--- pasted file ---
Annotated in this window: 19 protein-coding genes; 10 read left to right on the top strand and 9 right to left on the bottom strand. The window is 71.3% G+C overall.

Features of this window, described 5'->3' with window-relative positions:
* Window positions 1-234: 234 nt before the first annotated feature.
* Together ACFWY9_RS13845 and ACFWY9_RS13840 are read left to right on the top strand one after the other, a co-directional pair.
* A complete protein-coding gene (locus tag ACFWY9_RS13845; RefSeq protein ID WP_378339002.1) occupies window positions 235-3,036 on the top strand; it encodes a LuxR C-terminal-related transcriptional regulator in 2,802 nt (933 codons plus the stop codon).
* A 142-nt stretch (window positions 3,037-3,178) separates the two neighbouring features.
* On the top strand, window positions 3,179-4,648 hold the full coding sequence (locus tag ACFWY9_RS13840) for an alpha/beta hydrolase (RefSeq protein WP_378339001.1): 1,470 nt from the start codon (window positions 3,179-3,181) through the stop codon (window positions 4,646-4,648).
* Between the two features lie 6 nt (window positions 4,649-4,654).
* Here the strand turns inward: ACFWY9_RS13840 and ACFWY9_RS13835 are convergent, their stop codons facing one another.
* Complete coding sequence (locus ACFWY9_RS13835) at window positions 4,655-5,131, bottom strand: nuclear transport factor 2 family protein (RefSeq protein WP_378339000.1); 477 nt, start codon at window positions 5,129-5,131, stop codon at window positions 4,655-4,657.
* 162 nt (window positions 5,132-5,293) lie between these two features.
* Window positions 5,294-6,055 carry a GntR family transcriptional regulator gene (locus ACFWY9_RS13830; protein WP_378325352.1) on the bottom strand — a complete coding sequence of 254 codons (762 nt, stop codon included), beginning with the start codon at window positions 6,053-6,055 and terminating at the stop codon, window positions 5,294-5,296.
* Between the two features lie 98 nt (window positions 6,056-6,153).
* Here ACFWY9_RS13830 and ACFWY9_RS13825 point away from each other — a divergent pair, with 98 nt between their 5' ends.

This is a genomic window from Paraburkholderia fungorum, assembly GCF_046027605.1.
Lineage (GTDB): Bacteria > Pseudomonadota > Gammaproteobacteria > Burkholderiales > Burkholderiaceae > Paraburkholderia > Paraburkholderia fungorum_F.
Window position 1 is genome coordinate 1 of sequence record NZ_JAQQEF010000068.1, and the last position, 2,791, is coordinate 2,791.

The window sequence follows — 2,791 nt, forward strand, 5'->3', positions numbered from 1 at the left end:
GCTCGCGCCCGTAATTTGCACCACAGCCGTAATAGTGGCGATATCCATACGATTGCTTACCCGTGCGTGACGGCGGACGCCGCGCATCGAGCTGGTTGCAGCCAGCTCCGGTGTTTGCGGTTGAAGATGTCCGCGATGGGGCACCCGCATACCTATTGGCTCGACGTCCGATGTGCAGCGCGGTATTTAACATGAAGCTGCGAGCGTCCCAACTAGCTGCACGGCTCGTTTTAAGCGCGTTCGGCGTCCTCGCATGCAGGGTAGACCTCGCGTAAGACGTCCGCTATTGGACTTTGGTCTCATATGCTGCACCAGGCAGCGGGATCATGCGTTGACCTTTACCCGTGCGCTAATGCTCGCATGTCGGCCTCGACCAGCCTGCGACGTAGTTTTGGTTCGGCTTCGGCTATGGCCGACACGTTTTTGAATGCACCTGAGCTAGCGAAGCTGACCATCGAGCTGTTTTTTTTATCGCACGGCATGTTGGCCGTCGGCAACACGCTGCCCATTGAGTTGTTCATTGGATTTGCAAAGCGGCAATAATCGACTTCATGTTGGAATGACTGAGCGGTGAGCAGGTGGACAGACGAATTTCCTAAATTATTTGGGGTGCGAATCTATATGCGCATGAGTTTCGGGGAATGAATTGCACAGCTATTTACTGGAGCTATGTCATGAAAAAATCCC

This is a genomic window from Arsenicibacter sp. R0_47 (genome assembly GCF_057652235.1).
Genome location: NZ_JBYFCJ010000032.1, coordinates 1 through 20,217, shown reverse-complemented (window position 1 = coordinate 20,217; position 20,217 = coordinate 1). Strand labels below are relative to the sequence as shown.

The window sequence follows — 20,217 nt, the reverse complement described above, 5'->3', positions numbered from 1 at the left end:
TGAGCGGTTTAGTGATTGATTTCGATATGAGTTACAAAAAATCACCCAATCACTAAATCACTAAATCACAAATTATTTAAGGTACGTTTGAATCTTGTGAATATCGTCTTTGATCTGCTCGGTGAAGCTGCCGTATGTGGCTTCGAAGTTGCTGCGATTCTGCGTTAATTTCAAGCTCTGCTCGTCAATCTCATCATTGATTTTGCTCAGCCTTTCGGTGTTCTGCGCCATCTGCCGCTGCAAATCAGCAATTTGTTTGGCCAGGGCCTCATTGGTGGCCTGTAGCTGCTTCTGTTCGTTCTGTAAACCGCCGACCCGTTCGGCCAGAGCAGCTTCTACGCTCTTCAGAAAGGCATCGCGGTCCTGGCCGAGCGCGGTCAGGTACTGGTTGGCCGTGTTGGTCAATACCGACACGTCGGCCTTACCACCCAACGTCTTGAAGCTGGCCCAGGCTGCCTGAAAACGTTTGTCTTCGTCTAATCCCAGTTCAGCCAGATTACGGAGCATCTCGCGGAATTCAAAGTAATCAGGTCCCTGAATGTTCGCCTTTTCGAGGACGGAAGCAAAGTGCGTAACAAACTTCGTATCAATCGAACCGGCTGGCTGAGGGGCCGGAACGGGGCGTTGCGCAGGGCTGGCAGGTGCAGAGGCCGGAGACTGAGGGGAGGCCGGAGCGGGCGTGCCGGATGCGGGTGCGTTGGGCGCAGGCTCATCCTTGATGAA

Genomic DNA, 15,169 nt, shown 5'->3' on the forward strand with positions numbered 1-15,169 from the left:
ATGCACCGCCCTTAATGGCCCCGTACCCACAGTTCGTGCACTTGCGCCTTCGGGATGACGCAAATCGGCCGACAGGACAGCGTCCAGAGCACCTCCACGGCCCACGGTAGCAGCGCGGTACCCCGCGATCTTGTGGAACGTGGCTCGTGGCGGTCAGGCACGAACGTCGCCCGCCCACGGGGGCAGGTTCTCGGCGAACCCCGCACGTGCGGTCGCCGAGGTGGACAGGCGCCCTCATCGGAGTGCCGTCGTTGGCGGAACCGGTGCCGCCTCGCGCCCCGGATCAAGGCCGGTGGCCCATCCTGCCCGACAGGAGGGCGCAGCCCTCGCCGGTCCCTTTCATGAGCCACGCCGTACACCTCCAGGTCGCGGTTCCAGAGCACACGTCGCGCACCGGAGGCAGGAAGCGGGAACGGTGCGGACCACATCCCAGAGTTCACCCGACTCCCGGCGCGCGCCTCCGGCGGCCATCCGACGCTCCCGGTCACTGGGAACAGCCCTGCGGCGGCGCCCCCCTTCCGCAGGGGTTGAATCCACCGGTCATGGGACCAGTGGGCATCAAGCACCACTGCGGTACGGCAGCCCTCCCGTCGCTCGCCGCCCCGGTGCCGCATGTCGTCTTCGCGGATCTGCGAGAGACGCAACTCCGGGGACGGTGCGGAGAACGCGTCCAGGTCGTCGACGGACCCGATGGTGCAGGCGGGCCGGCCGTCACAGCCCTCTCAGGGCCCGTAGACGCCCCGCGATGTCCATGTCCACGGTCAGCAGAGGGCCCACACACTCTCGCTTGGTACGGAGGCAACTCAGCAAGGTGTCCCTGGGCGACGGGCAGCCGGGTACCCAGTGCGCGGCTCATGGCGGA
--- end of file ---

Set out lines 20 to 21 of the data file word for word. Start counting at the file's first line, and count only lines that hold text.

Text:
This is a genomic window from Arsenicibacter sp. R0_47 (genome assembly GCF_057652235.1).
Genome location: NZ_JBYFCJ010000032.1, coordinates 1 through 20,217, shown reverse-complemented (window position 1 = coordinate 20,217; position 20,217 = coordinate 1). Strand labels below are relative to the sequence as shown.